We are continually nourishing ourselves – each next breath in brings a fresh supply of oxygen; most of us eat several meals a day and often plenty of snacks in between; we nourish ourselves by spending time with like-minded people, pursuing sports and hobbies, walking in nature, or listening to music.
If we live in an affluent society, there is usually no shortage of nourishment to choose from, and yet, ironically, the quality of our nourishment is often quite poor. For example, very few people breathe in a way which fills up our lungs fully. Most people habitually take a shallow breath, high in the chest, and never get the health benefits, relaxation, and the nourishment of deep, diaphragmatic breathing. The food we eat may also give us more empty calories than valuable nourishment. It can take considerable discipline and planning to ensure we have a healthy meal, when there are so many quick, easy, unhealthy alternatives about.
If we’re feeling stressed and time-poor, the quality of our interpersonal relationships can suffer. And by the time we collapse exhausted on the couch in the evening, who has the energy to read a novel or poetry or philosophy? Instead we might find ourselves flicking restlessly between TV channels, all 2000 of them, without finding anything we actually feel like watching.
Even when we do eat a healthy meal, we might wolf it down so fast we get indigestion. We might have finally found the time to go for a walk in nature, but barely notice our surroundings because we’re thinking about work. We’ve finally opened that novel which has been sitting on our bedside table since Christmas 2003, but by page 7 we find ourselves reading the same paragraph again and again as our concentration wanes.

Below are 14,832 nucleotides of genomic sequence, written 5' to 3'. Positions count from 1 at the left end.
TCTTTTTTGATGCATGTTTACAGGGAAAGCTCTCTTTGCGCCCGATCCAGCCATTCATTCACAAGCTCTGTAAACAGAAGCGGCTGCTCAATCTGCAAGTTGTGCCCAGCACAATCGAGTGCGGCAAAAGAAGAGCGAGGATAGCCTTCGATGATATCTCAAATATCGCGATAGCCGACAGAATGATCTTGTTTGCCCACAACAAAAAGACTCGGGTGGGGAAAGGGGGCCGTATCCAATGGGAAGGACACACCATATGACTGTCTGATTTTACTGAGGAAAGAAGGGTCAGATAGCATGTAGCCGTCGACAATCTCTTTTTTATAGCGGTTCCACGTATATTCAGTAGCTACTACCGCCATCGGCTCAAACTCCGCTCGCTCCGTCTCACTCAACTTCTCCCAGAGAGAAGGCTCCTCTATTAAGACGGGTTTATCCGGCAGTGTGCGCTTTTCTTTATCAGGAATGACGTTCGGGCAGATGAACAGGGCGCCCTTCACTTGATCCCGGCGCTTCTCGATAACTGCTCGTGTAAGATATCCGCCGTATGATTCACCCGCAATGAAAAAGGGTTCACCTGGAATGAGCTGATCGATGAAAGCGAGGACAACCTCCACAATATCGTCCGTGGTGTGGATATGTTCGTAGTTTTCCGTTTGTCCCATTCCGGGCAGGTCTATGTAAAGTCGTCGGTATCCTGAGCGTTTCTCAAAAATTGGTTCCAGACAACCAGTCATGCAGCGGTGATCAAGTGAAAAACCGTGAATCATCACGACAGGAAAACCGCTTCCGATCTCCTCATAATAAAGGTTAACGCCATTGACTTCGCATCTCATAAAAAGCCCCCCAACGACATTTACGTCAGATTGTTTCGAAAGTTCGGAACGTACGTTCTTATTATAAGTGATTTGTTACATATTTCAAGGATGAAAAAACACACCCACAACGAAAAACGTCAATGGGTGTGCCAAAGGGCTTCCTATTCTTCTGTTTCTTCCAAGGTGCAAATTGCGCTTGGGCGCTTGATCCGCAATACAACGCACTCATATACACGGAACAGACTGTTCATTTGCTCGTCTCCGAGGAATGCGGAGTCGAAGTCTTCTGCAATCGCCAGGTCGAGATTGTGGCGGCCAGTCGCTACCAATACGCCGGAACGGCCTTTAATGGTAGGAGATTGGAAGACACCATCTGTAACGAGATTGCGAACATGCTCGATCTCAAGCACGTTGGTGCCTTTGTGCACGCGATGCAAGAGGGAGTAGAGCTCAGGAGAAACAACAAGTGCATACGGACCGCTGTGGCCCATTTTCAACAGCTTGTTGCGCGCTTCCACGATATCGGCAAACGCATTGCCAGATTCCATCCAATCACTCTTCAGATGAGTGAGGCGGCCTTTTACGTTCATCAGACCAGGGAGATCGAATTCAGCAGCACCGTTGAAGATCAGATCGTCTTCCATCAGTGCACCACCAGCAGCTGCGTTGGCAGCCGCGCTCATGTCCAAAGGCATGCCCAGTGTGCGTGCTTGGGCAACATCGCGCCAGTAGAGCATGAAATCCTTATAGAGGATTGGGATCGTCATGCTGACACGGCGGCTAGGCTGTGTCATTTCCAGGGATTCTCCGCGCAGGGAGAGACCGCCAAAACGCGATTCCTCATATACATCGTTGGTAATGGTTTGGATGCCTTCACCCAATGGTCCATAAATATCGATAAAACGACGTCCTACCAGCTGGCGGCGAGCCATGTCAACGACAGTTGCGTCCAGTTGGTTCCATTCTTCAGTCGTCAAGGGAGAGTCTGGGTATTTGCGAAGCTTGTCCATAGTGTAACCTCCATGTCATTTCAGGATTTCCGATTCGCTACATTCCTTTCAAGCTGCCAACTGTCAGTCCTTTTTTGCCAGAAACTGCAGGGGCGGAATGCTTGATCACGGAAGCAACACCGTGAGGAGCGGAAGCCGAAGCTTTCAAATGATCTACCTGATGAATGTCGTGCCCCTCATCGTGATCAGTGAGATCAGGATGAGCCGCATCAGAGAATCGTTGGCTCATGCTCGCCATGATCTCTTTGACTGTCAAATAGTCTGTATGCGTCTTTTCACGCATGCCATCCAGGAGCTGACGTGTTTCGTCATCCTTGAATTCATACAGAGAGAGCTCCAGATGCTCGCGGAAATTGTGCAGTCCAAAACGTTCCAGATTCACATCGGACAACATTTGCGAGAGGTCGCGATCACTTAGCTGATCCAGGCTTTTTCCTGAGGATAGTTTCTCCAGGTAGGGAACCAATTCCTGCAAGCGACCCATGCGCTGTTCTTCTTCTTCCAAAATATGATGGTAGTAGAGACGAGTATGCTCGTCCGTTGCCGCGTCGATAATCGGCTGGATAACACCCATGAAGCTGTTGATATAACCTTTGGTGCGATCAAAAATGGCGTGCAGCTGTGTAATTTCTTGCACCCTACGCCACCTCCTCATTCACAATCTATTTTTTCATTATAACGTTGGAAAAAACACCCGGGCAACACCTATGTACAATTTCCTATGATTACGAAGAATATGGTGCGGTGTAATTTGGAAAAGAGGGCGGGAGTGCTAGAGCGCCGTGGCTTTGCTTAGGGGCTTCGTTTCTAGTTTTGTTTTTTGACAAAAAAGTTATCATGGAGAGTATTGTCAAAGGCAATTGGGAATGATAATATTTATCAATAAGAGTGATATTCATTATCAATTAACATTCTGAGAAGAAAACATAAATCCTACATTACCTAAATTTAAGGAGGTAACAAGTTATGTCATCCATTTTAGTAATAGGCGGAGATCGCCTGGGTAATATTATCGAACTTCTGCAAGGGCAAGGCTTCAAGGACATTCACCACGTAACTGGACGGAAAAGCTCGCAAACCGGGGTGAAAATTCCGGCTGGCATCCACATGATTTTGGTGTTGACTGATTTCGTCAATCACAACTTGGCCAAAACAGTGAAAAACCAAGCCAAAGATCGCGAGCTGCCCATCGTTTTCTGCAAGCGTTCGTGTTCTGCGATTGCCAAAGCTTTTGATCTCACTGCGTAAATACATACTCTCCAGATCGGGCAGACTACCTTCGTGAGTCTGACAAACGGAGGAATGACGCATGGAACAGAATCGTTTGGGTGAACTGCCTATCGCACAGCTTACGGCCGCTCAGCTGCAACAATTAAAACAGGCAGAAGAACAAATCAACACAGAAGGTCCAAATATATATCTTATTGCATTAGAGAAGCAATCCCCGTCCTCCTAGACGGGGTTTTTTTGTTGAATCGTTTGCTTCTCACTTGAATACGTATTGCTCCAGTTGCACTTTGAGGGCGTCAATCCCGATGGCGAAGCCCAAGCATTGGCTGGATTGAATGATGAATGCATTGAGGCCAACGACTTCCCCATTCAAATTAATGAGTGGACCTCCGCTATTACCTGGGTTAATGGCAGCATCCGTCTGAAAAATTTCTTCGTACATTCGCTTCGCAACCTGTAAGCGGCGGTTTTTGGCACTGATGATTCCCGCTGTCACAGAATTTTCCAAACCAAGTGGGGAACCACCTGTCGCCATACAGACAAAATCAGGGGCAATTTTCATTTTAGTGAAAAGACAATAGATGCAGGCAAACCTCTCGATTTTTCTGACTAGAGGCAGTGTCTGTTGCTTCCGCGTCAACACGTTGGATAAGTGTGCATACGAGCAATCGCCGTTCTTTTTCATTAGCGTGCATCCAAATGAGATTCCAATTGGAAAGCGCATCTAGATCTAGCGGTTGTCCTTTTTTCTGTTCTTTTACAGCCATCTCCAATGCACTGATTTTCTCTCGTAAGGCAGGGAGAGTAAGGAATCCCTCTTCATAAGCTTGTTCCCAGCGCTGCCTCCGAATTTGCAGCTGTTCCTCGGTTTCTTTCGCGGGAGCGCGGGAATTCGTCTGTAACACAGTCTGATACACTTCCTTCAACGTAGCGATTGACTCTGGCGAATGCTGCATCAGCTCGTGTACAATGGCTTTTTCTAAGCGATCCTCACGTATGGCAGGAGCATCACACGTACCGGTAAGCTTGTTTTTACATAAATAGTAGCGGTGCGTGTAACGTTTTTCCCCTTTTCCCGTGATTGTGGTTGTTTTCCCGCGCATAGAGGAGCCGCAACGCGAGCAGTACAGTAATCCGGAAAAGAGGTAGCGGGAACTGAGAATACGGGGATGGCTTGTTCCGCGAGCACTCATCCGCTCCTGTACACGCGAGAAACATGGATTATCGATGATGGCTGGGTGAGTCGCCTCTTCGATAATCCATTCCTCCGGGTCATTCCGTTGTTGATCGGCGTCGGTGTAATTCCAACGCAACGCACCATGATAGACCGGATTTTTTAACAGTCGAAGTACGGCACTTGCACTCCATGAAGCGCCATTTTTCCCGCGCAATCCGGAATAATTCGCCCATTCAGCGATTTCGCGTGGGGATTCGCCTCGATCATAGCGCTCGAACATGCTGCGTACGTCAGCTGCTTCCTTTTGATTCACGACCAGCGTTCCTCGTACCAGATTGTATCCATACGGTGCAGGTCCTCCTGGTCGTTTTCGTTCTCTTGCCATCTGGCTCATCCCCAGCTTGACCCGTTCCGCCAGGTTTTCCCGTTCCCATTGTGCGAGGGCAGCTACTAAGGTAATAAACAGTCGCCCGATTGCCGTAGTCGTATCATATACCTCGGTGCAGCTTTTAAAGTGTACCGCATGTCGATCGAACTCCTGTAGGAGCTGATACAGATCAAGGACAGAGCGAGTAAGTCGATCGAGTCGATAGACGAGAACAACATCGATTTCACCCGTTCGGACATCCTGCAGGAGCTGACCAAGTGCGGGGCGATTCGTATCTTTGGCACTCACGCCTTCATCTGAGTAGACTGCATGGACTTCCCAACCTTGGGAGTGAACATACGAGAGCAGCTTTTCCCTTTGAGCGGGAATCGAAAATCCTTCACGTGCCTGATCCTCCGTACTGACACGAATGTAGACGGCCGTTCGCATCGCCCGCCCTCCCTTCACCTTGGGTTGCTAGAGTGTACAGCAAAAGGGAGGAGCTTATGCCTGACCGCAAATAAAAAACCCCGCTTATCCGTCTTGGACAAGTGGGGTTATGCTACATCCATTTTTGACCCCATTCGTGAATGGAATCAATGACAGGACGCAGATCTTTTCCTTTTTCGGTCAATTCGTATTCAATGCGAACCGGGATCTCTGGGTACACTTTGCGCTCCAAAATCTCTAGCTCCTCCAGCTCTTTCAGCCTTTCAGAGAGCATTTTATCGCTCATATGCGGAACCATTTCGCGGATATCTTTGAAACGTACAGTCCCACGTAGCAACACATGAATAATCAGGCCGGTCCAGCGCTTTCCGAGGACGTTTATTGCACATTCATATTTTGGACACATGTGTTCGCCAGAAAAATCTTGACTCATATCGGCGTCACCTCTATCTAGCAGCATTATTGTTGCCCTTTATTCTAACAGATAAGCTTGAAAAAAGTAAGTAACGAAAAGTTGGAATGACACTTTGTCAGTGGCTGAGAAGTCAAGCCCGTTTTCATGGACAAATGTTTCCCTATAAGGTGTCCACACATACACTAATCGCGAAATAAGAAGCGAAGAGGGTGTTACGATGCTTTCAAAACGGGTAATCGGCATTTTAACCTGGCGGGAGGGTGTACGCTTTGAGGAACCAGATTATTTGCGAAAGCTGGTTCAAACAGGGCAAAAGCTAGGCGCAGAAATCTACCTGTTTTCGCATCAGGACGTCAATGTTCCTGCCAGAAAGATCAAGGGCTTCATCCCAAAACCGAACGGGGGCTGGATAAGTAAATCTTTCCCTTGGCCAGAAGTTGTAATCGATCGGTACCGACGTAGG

How we nourish ourselves depends both on the quality of nourishment, and on our openness to allowing ourselves to be nourished. We can be like hydrophobic soil which is so dry and depleted, when it does actually rain the water runs straight off because the soil can’t absorb it. A healthy soil will absorb the water, a depleted soil rejects it. That’s why it’s so difficult to help some people, often those who need the most help. Their inner resources are so depleted, they either reject the water, or the water runs straight through them like through a pipe, with little impact on their wellbeing.
Regular mindfulness meditation can help us become more receptive to the nourishment which is present in our lives. The nourishment of a ten minute tea break, the kind smile from the girl at the supermarket check-out, the piece of music which lifts us up. We can also become more attuned to when nourishment is needed, to when our inner resources are becoming depleted, and so take steps to replenish ourselves before we collapse in exhaustion.
Weekly practice idea:
Pick something you find nourishing, and set some time aside for it. During this time, allow yourself to be open and relaxed, and really absorb the sense of being nourished. How does it feel?